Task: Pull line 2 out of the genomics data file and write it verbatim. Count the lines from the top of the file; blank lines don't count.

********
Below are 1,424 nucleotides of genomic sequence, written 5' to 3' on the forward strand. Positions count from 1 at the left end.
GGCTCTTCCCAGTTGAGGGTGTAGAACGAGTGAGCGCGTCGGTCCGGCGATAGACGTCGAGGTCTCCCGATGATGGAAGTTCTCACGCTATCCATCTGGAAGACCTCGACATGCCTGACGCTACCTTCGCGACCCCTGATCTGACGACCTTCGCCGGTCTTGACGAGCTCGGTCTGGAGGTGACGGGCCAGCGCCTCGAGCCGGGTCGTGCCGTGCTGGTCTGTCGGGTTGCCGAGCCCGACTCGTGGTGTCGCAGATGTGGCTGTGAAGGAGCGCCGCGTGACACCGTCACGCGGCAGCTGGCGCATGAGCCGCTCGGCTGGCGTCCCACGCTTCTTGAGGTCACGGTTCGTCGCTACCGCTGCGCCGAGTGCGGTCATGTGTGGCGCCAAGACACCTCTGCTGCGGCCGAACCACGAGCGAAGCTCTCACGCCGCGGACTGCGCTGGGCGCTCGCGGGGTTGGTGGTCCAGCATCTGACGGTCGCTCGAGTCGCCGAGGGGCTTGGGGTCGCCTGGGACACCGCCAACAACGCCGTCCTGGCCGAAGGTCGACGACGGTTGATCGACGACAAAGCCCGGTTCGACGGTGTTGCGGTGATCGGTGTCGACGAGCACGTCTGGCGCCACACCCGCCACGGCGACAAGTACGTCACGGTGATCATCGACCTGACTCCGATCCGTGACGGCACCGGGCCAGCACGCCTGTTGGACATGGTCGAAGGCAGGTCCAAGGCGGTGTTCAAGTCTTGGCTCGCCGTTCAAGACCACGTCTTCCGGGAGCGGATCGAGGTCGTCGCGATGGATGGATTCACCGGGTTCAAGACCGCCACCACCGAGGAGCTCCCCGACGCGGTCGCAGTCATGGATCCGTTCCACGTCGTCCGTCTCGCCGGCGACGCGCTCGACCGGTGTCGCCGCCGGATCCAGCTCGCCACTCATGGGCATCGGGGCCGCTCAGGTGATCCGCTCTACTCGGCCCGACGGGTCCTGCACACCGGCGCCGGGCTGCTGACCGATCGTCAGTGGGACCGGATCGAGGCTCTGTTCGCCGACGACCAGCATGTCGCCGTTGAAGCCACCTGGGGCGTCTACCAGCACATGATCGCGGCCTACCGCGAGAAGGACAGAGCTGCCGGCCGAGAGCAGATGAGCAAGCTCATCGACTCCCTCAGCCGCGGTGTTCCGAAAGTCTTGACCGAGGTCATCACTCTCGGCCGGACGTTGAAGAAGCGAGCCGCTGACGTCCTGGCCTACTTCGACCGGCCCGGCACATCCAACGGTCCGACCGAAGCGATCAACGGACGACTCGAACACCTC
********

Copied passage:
GGCTCTTCCCAGTTGAGGGTGTAGAACGAGTGAGCGCGTCGGTCCGGCGATAGACGTCGAGGTCTCCCGATGATGGAAGTTCTCACGCTATCCATCTGGAAGACCTCGACATGCCTGACGCTACCTTCGCGACCCCTGATCTGACGACCTTCGCCGGTCTTGACGAGCTCGGTCTGGAGGTGACGGGCCAGCGCCTCGAGCCGGGTCGTGCCGTGCTGGTCTGTCGGGTTGCCGAGCCCGACTCGTGGTGTCGCAGATGTGGCTGTGAAGGAGCGCCGCGTGACACCGTCACGCGGCAGCTGGCGCATGAGCCGCTCGGCTGGCGTCCCACGCTTCTTGAGGTCACGGTTCGTCGCTACCGCTGCGCCGAGTGCGGTCATGTGTGGCGCCAAGACACCTCTGCTGCGGCCGAACCACGAGCGAAGCTCTCACGCCGCGGACTGCGCTGGGCGCTCGCGGGGTTGGTGGTCCAGCATCTGACGGTCGCTCGAGTCGCCGAGGGGCTTGGGGTCGCCTGGGACACCGCCAACAACGCCGTCCTGGCCGAAGGTCGACGACGGTTGATCGACGACAAAGCCCGGTTCGACGGTGTTGCGGTGATCGGTGTCGACGAGCACGTCTGGCGCCACACCCGCCACGGCGACAAGTACGTCACGGTGATCATCGACCTGACTCCGATCCGTGACGGCACCGGGCCAGCACGCCTGTTGGACATGGTCGAAGGCAGGTCCAAGGCGGTGTTCAAGTCTTGGCTCGCCGTTCAAGACCACGTCTTCCGGGAGCGGATCGAGGTCGTCGCGATGGATGGATTCACCGGGTTCAAGACCGCCACCACCGAGGAGCTCCCCGACGCGGTCGCAGTCATGGATCCGTTCCACGTCGTCCGTCTCGCCGGCGACGCGCTCGACCGGTGTCGCCGCCGGATCCAGCTCGCCACTCATGGGCATCGGGGCCGCTCAGGTGATCCGCTCTACTCGGCCCGACGGGTCCTGCACACCGGCGCCGGGCTGCTGACCGATCGTCAGTGGGACCGGATCGAGGCTCTGTTCGCCGACGACCAGCATGTCGCCGTTGAAGCCACCTGGGGCGTCTACCAGCACATGATCGCGGCCTACCGCGAGAAGGACAGAGCTGCCGGCCGAGAGCAGATGAGCAAGCTCATCGACTCCCTCAGCCGCGGTGTTCCGAAAGTCTTGACCGAGGTCATCACTCTCGGCCGGACGTTGAAGAAGCGAGCCGCTGACGTCCTGGCCTACTTCGACCGGCCCGGCACATCCAACGGTCCGACCGAAGCGATCAACGGACGACTCGAACACCTC